Sunday, July 18, 2021

The world is currently a sight for sore eyes – but Phobophobes are here to prescribe you with some ‘Modern Medicine’

Phobophobes have just dropped their much-anticipated album, ‘Modern Medicine’, via Modern Sky. 

Although the band have waited three years to release their second album, their aesthetic is so singular that it feels as though they have picked up where they left off. 

With tales of cynicism, self-deprecation, and introspection, Phobophobes have maintained their sharpness; in wit, humour, and honesty. ‘Modern Medicine’ is the awakening of a dormant project; not a dead one.

The Phobophobes are a quintet hailing from South London, currently comprising of; Jamie Taylor (Guitar, Vocals), Jack Hussey (Guitar), Chandler (Keyboard), alongside their newest members Daisy Smith (Bass) and Lisa Martin (Drums). 

Phobophobes do not only exist within the same musical realm as bands belonging to the ever-evolving music scene in London - such as Shame and Goat - they also share former members from Fat White Family and Meatraffle.


The album opens with ‘Hollow Body Boy’. Permeated by an artful tessellation of arpeggiating guitar riffs and creeping drums, the track is perpetually on the brink of collapse, as the band poke holes within the absurdity of modern life - and the deluded false narrators who wander aimlessly through it. Taylor delivers facetious yet pertinent lyrics, “If you’re going to build a wall / Can you build it around yourself”, until his deadpan vocals disintegrate into cathartic screams.


Propelling into ‘Blind Muscle’, energy is delivered as and when required. Phobophobes have previously described their album as a “topical patchwork of life”, and ‘Blind Muscle’ is the perfect example of this. According to Taylor, the track is about “a blind force, someone who can make a decision and doesn’t necessarily make the right ones”. With lyrics so tongue in cheek that Taylor may as well be blowing raspberries, “Do you want to meet in the presidential suite?” he coaxes comedy out of tragedy.


‘Moustache Mike’ touches on the human experience in a progressively more schizophrenic society, wherein time has become fragmented. The track is based upon a performer that the band encountered on a few occasions, who suddenly disappeared. As the track builds up into visceral crescendos, Taylor’s haunting vocals attempt to create a mental timeline – inevitably leading to a lack of agency, erupting into soundscapes of chaos, as the band are forsaken with a proliferation of possible realities.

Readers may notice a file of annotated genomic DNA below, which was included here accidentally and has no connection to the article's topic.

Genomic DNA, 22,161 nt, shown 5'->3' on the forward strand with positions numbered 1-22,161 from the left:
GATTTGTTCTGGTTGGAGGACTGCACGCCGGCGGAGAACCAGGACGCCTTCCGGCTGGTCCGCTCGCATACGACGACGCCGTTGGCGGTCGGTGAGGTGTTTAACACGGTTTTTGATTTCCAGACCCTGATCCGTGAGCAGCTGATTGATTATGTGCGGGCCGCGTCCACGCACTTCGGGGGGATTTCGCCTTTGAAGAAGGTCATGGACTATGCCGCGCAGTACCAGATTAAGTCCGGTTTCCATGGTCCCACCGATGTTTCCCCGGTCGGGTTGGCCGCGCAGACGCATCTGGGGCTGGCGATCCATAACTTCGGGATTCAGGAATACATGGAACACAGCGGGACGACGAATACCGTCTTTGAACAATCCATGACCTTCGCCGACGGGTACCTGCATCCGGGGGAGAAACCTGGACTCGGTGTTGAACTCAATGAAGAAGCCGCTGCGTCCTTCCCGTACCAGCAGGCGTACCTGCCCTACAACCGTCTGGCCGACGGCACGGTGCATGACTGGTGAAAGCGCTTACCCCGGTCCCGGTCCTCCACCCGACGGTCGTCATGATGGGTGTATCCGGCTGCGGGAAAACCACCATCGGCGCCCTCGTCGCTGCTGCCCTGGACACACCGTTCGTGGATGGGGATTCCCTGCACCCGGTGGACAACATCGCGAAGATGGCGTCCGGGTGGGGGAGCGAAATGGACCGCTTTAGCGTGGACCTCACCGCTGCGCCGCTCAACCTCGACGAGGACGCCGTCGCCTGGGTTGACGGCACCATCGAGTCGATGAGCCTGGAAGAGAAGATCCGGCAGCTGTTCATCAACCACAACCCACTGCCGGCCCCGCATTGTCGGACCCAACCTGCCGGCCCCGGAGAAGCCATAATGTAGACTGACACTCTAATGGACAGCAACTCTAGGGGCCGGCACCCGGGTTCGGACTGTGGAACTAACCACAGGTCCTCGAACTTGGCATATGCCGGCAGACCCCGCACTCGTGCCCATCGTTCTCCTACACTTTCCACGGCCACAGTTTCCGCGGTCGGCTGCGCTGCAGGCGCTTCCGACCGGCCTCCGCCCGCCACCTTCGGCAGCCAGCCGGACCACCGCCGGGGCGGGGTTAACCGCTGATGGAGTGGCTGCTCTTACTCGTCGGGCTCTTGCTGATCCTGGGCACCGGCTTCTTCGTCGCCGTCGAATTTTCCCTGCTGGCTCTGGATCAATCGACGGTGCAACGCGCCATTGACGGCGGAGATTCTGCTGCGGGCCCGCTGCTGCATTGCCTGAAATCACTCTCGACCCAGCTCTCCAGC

‘I Mean It All’ shuffles in, greeting us with a three-chord ballad, reminiscing the memory of a failed love. Rather than driving the song forward, Taylor adopts a contemplative tone, merging with the melodramatic instrumentation that accompanies him. Practically whispering, “But I mean it all when I’m with you”, against the foreboding soundscape, creates one of the album’s more atmospheric and lyrically perturbed tracks.


‘Mono Into Stereo’ opens with haunting vocals, a relentless rhythm, and a customarily powerful drumbeat, as the folk foundations set in stone. The track allows its listeners to accompany Taylor as he wanders through his memories of people and places before descending into jagged soundscapes. The lyrics,“You call it home”, are delivered in a biting yet nostalgic manner, until the track quickly transitions back to its menacing style.


‘Muscle Memory’ ebbs and flows with slow, sad strings. Built upon unequivocal lyrics, such as “I’ll take anything but the truth”, the band immediately create a sense of unease. ‘Muscle Memory’ tackles the aftermath of loss head-on, following the death of their bandmate. Taylor’s repetition of “In the darkest part of my hell hole”, accompanied by hollow drums and swirling electronics, creates a quietly unsettling ballad. This track showcases how the band blend consuming soundscapes with their dynamism and instrumentation.


In this portrait of impending loss, death, and doom, Phobophobes have never sounded more alive.  


Best tracks: ‘Muscle Memory’, ‘Modern Medicine’, and ‘I Mean It All’. 


Aimee Dodd

Image: Modern Medicine Official Album Artwork

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